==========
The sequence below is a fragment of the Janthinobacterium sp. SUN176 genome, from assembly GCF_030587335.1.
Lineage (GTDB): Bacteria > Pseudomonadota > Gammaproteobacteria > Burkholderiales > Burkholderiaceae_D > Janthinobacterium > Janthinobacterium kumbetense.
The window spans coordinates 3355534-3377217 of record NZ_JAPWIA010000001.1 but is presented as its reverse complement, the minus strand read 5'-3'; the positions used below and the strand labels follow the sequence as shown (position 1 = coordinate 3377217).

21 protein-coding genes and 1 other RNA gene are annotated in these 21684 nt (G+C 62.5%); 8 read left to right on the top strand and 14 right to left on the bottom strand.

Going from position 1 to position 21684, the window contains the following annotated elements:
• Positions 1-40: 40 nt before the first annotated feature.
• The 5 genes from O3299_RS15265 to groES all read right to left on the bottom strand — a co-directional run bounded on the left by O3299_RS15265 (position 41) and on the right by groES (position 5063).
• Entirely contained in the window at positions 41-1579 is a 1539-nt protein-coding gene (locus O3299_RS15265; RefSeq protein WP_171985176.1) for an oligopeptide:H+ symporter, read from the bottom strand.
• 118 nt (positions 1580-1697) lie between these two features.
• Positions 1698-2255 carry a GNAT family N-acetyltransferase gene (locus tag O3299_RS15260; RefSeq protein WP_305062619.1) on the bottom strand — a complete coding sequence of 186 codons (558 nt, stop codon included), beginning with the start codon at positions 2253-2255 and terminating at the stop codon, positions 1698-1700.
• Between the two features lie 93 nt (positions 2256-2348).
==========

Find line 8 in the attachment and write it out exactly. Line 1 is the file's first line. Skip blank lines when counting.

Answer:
• Entirely contained in the window at positions 41-1579 is a 1539-nt protein-coding gene (locus O3299_RS15265; RefSeq protein WP_171985176.1) for an oligopeptide:H+ symporter, read from the bottom strand.